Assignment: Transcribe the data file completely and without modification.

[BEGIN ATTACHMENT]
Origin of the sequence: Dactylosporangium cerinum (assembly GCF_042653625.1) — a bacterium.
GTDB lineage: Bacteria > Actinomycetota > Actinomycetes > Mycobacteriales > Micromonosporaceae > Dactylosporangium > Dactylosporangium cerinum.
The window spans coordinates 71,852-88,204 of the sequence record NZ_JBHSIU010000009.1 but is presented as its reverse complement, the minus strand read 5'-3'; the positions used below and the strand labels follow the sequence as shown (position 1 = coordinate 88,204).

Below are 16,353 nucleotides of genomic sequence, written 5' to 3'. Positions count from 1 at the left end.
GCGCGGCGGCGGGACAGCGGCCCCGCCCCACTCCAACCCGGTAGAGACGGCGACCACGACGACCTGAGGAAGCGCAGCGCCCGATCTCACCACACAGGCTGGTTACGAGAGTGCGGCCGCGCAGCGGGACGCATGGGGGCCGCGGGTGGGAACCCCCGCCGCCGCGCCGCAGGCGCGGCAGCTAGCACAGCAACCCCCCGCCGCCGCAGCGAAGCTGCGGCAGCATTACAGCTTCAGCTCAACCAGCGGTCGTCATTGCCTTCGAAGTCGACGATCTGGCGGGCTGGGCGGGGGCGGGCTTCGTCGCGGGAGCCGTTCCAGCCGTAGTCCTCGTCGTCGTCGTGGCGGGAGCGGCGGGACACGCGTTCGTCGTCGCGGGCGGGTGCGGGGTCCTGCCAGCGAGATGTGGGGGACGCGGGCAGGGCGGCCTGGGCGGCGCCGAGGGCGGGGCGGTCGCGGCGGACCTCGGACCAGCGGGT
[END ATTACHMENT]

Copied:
Origin of the sequence: Dactylosporangium cerinum (assembly GCF_042653625.1) — a bacterium.
GTDB lineage: Bacteria > Actinomycetota > Actinomycetes > Mycobacteriales > Micromonosporaceae > Dactylosporangium > Dactylosporangium cerinum.
The window spans coordinates 71,852-88,204 of the sequence record NZ_JBHSIU010000009.1 but is presented as its reverse complement, the minus strand read 5'-3'; the positions used below and the strand labels follow the sequence as shown (position 1 = coordinate 88,204).

Below are 16,353 nucleotides of genomic sequence, written 5' to 3'. Positions count from 1 at the left end.
GCGCGGCGGCGGGACAGCGGCCCCGCCCCACTCCAACCCGGTAGAGACGGCGACCACGACGACCTGAGGAAGCGCAGCGCCCGATCTCACCACACAGGCTGGTTACGAGAGTGCGGCCGCGCAGCGGGACGCATGGGGGCCGCGGGTGGGAACCCCCGCCGCCGCGCCGCAGGCGCGGCAGCTAGCACAGCAACCCCCCGCCGCCGCAGCGAAGCTGCGGCAGCATTACAGCTTCAGCTCAACCAGCGGTCGTCATTGCCTTCGAAGTCGACGATCTGGCGGGCTGGGCGGGGGCGGGCTTCGTCGCGGGAGCCGTTCCAGCCGTAGTCCTCGTCGTCGTCGTGGCGGGAGCGGCGGGACACGCGTTCGTCGTCGCGGGCGGGTGCGGGGTCCTGCCAGCGAGATGTGGGGGACGCGGGCAGGGCGGCCTGGGCGGCGCCGAGGGCGGGGCGGTCGCGGCGGACCTCGGACCAGCGGGT